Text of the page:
A temporary dam has now been put in place to stop a Swindon canal from emptying after a sinkhole was discovered. 

The potentially disastrous hole was spotted by members of the Wilts and Berks Canal Trust (WBCT) who are responsible for maintaining the stretch of canal in Wichelstowe at a point where it crosses the River Ray.

Swindon Borough Council was then alerted and swift action was taken to avoid disaster.

Officers from the council's Highways Assets team are now investigating and repairing the sinkhole, which appeared on a bank above a culvert carrying the river below the canal. 

But as a precaution, a structure made out of plastic sheeting and scaffolding has been placed into the canal to prevent it from potentially emptying if there is further deterioration. 

Councillor Chris Watts, cabinet member for the environment and transport, said: “I’d like to thank the canal trust for getting in touch with us as soon as they spotted this issue with the canal bank above the aqueduct.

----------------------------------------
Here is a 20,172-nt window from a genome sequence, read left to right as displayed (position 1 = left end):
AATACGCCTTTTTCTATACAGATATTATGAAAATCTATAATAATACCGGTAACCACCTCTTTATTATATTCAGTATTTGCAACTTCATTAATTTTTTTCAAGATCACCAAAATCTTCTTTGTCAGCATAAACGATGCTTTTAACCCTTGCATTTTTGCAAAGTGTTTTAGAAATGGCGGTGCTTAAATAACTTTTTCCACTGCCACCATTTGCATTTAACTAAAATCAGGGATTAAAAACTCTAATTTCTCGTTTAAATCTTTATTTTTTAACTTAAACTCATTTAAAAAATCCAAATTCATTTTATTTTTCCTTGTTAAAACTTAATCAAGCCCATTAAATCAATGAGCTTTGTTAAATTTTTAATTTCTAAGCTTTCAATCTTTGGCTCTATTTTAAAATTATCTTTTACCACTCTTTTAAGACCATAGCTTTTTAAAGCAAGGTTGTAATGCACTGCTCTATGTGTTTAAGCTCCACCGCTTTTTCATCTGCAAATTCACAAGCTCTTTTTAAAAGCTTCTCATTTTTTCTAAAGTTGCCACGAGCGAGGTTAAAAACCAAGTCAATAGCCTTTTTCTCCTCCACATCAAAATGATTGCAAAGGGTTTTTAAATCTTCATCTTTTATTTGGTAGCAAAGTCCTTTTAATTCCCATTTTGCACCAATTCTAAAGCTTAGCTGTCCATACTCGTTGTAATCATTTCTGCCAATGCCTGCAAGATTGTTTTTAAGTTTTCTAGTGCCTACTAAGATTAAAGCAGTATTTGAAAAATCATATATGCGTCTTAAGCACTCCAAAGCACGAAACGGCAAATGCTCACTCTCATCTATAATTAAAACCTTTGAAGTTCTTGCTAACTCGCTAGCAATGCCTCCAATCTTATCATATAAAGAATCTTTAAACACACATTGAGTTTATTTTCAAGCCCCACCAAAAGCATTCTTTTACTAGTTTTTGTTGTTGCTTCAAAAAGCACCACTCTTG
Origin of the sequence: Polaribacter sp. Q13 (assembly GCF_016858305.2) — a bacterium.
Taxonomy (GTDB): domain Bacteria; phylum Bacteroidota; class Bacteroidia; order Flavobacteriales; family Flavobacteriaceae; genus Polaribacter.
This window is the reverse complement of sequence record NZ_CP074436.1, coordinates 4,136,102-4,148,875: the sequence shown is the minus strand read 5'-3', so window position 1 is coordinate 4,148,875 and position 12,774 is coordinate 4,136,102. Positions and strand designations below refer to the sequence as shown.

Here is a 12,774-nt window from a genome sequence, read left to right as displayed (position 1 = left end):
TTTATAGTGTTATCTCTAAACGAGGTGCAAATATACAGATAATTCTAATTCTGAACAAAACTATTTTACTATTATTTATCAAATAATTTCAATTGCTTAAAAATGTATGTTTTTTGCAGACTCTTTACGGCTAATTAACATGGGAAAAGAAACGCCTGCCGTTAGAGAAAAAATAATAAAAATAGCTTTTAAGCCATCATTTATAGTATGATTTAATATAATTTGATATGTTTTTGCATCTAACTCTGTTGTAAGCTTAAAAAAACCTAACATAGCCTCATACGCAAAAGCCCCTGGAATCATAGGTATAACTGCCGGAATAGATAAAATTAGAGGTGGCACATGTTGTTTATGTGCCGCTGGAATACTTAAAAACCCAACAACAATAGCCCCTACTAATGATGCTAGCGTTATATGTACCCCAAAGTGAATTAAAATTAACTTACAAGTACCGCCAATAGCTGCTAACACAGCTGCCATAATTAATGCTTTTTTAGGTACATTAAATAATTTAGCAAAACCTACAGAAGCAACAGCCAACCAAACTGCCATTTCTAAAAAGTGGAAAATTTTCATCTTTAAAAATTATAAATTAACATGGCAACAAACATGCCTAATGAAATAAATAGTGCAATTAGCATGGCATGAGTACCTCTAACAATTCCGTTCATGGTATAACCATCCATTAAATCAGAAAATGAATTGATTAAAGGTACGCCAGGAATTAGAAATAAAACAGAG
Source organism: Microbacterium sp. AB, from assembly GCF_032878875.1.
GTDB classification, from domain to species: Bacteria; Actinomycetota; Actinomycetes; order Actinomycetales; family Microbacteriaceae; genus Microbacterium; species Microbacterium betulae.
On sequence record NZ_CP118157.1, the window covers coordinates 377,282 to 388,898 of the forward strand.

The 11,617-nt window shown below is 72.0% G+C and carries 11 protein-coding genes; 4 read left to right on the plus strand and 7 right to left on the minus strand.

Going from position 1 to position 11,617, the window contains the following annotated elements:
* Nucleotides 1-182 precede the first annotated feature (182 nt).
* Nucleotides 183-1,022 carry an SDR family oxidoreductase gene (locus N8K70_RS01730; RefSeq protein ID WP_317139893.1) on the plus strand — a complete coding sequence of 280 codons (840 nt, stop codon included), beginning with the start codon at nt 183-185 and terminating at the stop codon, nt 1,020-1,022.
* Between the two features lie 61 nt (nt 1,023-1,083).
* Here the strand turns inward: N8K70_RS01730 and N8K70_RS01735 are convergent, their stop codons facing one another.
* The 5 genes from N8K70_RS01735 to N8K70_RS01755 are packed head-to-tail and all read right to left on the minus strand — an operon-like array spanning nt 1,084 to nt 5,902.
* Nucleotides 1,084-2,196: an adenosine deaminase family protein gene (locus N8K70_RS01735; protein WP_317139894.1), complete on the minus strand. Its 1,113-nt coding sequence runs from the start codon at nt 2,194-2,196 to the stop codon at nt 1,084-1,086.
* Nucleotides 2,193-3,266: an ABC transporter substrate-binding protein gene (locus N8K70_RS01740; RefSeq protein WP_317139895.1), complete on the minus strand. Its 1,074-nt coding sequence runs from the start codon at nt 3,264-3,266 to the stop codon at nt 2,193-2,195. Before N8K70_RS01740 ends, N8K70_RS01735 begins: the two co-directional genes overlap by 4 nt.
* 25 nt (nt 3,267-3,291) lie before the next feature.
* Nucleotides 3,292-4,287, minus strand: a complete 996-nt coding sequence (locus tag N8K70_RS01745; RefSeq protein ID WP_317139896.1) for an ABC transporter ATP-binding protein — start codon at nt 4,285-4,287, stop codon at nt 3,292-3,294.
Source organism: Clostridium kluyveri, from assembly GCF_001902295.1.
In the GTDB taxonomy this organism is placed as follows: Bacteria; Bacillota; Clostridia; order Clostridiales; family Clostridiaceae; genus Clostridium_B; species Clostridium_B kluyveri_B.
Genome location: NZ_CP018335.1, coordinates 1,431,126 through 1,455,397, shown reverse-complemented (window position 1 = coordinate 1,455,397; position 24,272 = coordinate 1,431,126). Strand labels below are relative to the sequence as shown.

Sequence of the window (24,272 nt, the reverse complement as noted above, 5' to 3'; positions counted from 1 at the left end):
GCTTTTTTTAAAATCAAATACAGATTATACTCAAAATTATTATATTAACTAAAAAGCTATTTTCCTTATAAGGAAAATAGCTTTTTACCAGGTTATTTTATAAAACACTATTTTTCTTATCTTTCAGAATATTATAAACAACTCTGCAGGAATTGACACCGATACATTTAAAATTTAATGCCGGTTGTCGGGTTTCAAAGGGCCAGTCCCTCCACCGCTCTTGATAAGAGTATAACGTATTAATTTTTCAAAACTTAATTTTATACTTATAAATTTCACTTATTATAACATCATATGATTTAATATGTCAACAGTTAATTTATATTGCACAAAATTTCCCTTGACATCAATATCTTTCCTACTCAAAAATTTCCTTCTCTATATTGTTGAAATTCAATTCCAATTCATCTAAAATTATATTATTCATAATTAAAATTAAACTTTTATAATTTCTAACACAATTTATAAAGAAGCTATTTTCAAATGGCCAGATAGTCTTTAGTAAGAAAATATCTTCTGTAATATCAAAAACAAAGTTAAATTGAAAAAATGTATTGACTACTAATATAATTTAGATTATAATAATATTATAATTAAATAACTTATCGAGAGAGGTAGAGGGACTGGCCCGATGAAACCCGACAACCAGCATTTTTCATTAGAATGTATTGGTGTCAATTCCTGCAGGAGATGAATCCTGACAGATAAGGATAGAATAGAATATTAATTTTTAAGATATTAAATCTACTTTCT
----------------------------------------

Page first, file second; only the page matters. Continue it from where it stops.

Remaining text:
“Since then, the council and the trust have been working closely together to coordinate work with the specialist contractors.

“It’s important we do the necessary work as quickly as possible to prevent any further deterioration to the canal bank and aqueduct.

“If you’re in the area over the next few weeks please be careful as we make sure the canal bank area is safely repaired.”

Speaking further to the BBC, Mr Watts said: "Something like this, you have to act quickly. We have the river that runs below the canal, the River Ray, which goes through the middle of Swindon.

"This canal is very much loved by the people of Swindon. It's actually one of the key leisure assets that we have in the town."

The canal trust is a charitable organisation attempting to restore the area's canal network and has only short stretches left in its project to reinstate the canal in sections.

Peggy-Sue Ford, branch secretary, told the BBC, they want to get the Swindon section of the canal approved to go back into the town centre, to Wharf Green, where it used to flow.

The canal would have previously run between Semington, near Melksham, all the way to Abingdon, and the main aim of the trust is to reinstate it in full.

WBCT is a registered charitable organisation working to restore, conserve and improve the route of the Wilts & Berks canal.